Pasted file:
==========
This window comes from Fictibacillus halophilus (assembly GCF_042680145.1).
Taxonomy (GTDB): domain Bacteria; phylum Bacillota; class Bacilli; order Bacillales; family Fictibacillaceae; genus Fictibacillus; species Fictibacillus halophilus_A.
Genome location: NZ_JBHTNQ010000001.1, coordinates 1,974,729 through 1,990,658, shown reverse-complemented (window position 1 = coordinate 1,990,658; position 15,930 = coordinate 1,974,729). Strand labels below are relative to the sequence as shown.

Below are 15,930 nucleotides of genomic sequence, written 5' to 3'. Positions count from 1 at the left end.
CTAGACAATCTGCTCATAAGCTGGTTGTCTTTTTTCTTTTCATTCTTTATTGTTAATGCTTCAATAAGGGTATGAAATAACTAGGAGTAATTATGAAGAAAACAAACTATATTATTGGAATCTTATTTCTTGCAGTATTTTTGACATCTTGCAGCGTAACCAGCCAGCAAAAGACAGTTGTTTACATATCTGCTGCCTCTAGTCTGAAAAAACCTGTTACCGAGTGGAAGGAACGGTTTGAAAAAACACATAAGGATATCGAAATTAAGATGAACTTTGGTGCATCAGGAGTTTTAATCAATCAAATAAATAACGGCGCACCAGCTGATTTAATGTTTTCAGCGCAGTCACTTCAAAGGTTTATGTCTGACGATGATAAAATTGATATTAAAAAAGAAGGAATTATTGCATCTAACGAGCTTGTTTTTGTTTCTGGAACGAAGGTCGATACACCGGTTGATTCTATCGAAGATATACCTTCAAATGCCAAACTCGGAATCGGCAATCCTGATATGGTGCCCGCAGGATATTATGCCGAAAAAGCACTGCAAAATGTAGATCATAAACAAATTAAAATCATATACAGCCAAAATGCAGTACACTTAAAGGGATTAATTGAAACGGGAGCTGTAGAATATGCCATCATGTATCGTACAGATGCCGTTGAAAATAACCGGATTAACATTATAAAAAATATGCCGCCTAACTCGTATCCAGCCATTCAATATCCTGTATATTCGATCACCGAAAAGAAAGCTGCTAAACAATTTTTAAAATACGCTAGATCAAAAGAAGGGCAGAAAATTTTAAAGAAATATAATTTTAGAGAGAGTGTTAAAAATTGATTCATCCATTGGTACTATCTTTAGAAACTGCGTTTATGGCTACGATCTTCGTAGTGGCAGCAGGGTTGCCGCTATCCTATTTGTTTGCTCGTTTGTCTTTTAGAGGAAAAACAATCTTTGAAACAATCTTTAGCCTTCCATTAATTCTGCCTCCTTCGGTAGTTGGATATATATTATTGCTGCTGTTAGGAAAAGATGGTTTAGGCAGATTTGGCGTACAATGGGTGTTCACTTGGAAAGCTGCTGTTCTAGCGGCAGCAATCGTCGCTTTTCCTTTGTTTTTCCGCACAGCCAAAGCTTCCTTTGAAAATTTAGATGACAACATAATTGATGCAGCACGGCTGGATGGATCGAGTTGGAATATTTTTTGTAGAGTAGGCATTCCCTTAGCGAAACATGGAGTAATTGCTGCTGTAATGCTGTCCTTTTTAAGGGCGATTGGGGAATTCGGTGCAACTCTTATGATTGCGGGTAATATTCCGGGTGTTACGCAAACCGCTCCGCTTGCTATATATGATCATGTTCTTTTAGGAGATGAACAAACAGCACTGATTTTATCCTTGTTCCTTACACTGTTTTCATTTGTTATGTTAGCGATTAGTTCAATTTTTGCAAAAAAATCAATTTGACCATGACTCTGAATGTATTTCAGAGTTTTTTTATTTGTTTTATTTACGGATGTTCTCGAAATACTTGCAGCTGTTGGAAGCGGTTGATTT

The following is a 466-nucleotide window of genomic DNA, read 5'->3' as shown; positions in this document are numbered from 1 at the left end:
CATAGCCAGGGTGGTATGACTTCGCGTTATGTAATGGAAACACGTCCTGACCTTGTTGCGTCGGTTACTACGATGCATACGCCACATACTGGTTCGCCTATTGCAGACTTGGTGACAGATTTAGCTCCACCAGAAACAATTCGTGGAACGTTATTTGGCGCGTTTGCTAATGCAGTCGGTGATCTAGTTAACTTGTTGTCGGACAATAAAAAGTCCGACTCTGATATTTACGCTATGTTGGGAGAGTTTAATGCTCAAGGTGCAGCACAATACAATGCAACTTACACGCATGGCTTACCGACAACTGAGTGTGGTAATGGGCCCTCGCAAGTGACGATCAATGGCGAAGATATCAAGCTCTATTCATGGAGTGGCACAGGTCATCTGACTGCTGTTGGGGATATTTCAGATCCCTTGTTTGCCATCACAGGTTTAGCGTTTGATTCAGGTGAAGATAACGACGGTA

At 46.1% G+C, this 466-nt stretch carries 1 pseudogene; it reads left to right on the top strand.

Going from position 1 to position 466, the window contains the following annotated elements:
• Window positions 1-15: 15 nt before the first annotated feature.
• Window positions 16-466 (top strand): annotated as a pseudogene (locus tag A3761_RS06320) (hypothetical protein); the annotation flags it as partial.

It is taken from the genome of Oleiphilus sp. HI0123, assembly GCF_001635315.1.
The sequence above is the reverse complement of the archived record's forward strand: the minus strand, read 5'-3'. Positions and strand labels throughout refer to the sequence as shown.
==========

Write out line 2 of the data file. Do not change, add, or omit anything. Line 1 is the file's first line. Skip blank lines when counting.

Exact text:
Taxonomy (GTDB): domain Bacteria; phylum Bacillota; class Bacilli; order Bacillales; family Fictibacillaceae; genus Fictibacillus; species Fictibacillus halophilus_A.